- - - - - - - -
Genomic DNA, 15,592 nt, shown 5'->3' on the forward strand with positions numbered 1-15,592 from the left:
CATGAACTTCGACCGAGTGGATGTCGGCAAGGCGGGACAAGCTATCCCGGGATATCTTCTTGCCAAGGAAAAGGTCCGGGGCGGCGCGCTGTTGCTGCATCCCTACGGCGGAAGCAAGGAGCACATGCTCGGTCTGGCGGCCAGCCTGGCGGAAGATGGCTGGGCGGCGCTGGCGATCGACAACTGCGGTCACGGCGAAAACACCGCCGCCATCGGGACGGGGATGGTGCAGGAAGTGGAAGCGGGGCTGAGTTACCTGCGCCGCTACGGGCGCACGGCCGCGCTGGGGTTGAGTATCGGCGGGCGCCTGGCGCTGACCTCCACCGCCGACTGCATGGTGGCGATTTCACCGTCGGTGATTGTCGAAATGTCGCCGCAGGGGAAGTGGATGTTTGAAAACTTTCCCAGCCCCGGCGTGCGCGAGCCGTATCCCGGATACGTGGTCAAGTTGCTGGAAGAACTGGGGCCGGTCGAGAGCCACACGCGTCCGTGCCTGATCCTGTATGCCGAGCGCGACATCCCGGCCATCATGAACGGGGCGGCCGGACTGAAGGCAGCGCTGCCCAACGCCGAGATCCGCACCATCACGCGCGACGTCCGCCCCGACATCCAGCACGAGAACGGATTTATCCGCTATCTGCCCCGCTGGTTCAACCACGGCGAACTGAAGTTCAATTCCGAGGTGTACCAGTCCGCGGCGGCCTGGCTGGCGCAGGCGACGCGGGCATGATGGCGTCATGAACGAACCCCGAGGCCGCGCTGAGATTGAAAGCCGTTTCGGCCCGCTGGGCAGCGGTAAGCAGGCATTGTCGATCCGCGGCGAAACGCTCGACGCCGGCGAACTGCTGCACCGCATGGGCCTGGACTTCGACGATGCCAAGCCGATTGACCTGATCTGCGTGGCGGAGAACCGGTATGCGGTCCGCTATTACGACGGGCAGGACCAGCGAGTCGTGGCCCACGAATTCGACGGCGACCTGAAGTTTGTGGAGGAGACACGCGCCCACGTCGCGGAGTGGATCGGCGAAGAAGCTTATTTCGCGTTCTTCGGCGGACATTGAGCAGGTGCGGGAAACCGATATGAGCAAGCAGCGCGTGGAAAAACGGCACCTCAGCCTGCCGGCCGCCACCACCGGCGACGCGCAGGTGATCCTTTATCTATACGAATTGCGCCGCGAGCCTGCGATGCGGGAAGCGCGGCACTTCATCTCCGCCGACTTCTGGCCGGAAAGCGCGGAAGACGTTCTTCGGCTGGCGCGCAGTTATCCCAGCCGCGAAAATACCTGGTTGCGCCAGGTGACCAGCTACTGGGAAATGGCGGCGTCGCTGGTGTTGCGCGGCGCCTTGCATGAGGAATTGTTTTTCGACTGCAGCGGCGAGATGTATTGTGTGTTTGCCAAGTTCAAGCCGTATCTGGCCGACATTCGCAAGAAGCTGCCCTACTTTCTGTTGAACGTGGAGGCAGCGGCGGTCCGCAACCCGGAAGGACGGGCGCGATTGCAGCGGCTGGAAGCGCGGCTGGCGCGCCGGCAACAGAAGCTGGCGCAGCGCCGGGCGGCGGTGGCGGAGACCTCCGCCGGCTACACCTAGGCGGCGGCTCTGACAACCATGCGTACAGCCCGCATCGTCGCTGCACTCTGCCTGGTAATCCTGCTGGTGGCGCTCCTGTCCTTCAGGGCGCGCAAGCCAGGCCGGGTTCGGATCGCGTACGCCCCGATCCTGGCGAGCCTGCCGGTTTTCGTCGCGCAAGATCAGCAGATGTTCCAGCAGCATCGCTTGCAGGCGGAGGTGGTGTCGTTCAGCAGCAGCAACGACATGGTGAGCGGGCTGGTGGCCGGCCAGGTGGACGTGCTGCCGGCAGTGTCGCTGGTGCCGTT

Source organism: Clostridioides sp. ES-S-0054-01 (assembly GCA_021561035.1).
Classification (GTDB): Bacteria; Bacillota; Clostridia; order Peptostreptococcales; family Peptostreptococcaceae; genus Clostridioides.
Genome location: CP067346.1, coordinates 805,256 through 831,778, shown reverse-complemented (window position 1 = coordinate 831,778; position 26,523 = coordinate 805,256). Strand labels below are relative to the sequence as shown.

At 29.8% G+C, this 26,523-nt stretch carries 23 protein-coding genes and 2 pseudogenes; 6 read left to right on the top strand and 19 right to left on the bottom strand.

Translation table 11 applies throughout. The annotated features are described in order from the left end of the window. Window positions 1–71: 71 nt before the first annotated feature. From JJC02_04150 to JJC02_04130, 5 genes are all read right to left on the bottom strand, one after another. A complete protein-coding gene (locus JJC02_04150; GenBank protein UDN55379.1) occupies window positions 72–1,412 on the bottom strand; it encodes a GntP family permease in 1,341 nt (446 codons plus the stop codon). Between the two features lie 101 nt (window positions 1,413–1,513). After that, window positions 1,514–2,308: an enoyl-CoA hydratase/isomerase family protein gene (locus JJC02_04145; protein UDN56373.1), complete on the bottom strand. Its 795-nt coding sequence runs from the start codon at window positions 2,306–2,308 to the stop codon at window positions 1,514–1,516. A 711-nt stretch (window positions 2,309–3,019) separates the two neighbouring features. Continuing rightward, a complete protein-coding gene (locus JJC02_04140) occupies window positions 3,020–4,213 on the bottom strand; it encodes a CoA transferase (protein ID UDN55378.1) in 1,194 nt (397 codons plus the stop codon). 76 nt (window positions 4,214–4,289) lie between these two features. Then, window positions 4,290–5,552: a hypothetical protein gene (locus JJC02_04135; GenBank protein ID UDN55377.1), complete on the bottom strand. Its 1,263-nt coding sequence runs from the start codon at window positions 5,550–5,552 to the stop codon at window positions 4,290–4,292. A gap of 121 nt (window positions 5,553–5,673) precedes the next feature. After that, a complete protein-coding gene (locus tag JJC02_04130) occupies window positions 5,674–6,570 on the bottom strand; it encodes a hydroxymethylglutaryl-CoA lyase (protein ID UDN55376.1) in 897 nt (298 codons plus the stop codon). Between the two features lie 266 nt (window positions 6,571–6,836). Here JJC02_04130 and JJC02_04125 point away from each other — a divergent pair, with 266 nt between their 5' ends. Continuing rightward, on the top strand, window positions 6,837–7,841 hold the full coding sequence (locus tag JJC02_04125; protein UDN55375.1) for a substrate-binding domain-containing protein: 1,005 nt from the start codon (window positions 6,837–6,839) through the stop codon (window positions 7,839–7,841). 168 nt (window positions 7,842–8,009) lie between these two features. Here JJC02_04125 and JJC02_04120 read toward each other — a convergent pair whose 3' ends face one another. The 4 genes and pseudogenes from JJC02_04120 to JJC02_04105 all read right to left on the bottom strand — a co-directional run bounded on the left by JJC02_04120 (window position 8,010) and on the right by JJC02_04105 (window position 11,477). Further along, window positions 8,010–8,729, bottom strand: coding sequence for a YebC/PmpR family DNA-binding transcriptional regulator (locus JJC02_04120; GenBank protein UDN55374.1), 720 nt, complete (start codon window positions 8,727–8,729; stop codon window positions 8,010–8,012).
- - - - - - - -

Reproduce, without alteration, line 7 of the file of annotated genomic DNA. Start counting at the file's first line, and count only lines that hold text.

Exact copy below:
Translation table 11 applies throughout. The annotated features are described in order from the left end of the window. Window positions 1–71: 71 nt before the first annotated feature. From JJC02_04150 to JJC02_04130, 5 genes are all read right to left on the bottom strand, one after another. A complete protein-coding gene (locus JJC02_04150; GenBank protein UDN55379.1) occupies window positions 72–1,412 on the bottom strand; it encodes a GntP family permease in 1,341 nt (446 codons plus the stop codon). Between the two features lie 101 nt (window positions 1,413–1,513). After that, window positions 1,514–2,308: an enoyl-CoA hydratase/isomerase family protein gene (locus JJC02_04145; protein UDN56373.1), complete on the bottom strand. Its 795-nt coding sequence runs from the start codon at window positions 2,306–2,308 to the stop codon at window positions 1,514–1,516. A 711-nt stretch (window positions 2,309–3,019) separates the two neighbouring features. Continuing rightward, a complete protein-coding gene (locus JJC02_04140) occupies window positions 3,020–4,213 on the bottom strand; it encodes a CoA transferase (protein ID UDN55378.1) in 1,194 nt (397 codons plus the stop codon). 76 nt (window positions 4,214–4,289) lie between these two features. Then, window positions 4,290–5,552: a hypothetical protein gene (locus JJC02_04135; GenBank protein ID UDN55377.1), complete on the bottom strand. Its 1,263-nt coding sequence runs from the start codon at window positions 5,550–5,552 to the stop codon at window positions 4,290–4,292. A gap of 121 nt (window positions 5,553–5,673) precedes the next feature. After that, a complete protein-coding gene (locus tag JJC02_04130) occupies window positions 5,674–6,570 on the bottom strand; it encodes a hydroxymethylglutaryl-CoA lyase (protein ID UDN55376.1) in 897 nt (298 codons plus the stop codon). Between the two features lie 266 nt (window positions 6,571–6,836). Here JJC02_04130 and JJC02_04125 point away from each other — a divergent pair, with 266 nt between their 5' ends. Continuing rightward, on the top strand, window positions 6,837–7,841 hold the full coding sequence (locus tag JJC02_04125; protein UDN55375.1) for a substrate-binding domain-containing protein: 1,005 nt from the start codon (window positions 6,837–6,839) through the stop codon (window positions 7,839–7,841). 168 nt (window positions 7,842–8,009) lie between these two features. Here JJC02_04125 and JJC02_04120 read toward each other — a convergent pair whose 3' ends face one another. The 4 genes and pseudogenes from JJC02_04120 to JJC02_04105 all read right to left on the bottom strand — a co-directional run bounded on the left by JJC02_04120 (window position 8,010) and on the right by JJC02_04105 (window position 11,477). Further along, window positions 8,010–8,729, bottom strand: coding sequence for a YebC/PmpR family DNA-binding transcriptional regulator (locus JJC02_04120; GenBank protein UDN55374.1), 720 nt, complete (start codon window positions 8,727–8,729; stop codon window positions 8,010–8,012).